Heard Off the Street: Area stocks underperform other indexes so far in 2012

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A Europe-inspired rally gave most Western Pennsylvania stocks a lift Friday, but they still managed to underperform broader market indexes during the first half of 2012.

The Post-Gazette/Bloomberg Index of 60 regional stocks advanced 3 percent in the first six months of the year, despite losing ground in the second quarter. The regional index's performance reflects an 8.2 percent first quarter gain and a second quarter slide of 4.9 percent.

Among the stocks in the regional index, 32 registered gains in the first half while 28 lost ground.

The regional index's 3 percent gain performance compares with an 8.3 percent first half gain by the S&P 500 and a 5.4 percent advance by the Dow Jones industrial average.

Johnstown banker AmeriServ Financial [ticker: ASRV] turned in the best performance among local issues, buoyed by stronger earnings and a share buyback plan that boosted per share earnings in the first quarter. AmeriServ shares finished Friday at $2.82 and rose 44.6 percent during the first half.

Federated Investors [FII] rose 44.2 percent in the first half even though the Downtown investment manager's franchise money market funds business faces the prospect of tougher regulations from the Securities and Exchange Commission.

Federated turned in stronger-than-expected first quarter results as fee waivers associated with its money market business came in below forecast. Federated and other money fund operators waived more than $5 billion in fees last year so that investors could break even or earn small returns in an environment of record low interest rates.

Federated shares finished Friday at $21.85.

GNC Holdings [GNC], the region's top performing stock last year, continued its winning ways in the first half, gaining 35.4 percent. Shares of the vitamin and supplement retailer closed Friday at $39.20. GNC shares jumped 81 percent last year after the company went public in April.

Earnings improvement also helped Michael Baker [BKR] turn in the fifth-best performance. Shares of the Moon engineering firm gained 34.1 percent in the first quarter, closing Friday at $26.29.

Dick's Sporting Goods [DKS] turned in the sixth-best performance after surviving a mild winter that put a dent in winter gear sales. The Findlay retail announced in March it will begin paying a quarterly dividend of 12.5 cents per share. Dick's shares closed Friday at $48 and are up 30.2 percent for the year.

Metals and coal stocks dominate the list of the region's worst performing stocks in the first half, but the biggest loser was Education Management [EDMC]. The operator of the Art Institutes, Argosy University and other for-profit shares is being sued by the U.S. Department of Justice and others over recruiting practices critics say violate federal regulations. The company denies that.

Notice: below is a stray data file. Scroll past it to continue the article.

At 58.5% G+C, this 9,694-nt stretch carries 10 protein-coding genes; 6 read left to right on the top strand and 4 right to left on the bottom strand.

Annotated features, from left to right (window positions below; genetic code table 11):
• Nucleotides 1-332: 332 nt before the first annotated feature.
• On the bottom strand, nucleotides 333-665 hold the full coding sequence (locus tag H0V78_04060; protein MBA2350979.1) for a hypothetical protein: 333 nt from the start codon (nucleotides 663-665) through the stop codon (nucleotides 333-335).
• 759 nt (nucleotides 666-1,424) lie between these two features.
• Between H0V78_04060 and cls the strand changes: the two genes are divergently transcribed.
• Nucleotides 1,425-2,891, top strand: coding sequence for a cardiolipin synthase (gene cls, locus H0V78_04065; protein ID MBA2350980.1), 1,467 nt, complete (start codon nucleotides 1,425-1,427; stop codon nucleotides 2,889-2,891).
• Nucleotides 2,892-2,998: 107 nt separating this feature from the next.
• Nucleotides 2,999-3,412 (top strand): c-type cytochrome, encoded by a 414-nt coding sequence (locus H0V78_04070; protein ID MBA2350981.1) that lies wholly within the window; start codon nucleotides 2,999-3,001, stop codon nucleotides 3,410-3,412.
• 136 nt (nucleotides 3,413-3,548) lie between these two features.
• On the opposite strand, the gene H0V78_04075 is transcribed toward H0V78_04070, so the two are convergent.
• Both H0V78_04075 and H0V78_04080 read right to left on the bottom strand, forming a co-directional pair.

The issue looms large because federal student aid programs provide about 90 percent of Education Management's annual revenue. The Downtown company is also being hurt by declining enrollment and weaker earnings.

Education Management shares closed Friday at $6.95. They are off 75.2 percent this year.

Shares of Consol Energy [CNX] coal and natural gas producer have been battered by the warm winter, which reduced demand for coal, and by a sharp drop in natural gas prices. Coal producers are curbing production in order to bring supply more in line with demand.

On Friday, Consol said it will idle a West Virginia mine and lay off 318 because of slack demand. The announcement comes after the Cecil energy producer extended summer vacations at two of its West Virginia mines, which it said will prevent about 300,000 tons from making it to market.

Consol shares have rallied recently but remained down 17.6 percent during the first half, finishing Friday at $30.24.

Coal's blues have also bruised shares of mining equipment maker Joy Global [JOY]. They are off 24.3 percent this clear, closing Friday at $56.73.

Steel makers are slumping as the industry is buffeted by falling prices, higher imports and concerns about a weakening economy. Shares of U.S. Steel [X], AK Steel [AKS] and Allegheny Technologies [ATI] all hit 52-week lows last month.

Allegheny Technologies shares rallied Friday to close at $31.90, leaving them down 33.3 percent for the first half.

But shares of U.S. Steel and AK Steel failed to profit from the broad rally Friday after Standard & Poor's lowered AK Steel's credit rating and revised U.S. Steel's credit outlook to negative from stable. S&P said both producers face challenges from deteriorating prices, excess capacity and weakness in Europe and China.

U.S. Steel shares closed at $20.59 Friday, leaving them down 22.2 percent for the first half. Shares of AK Steel, which is based in West Chester, Ohio, but has major operations in Butler, slid 28.9 percent in the first half. They finished Friday at $5.87.


Len Boselovic: lboselovic@post-gazette.com or 412-263-1941. First Published July 1, 2012 12:00 AM


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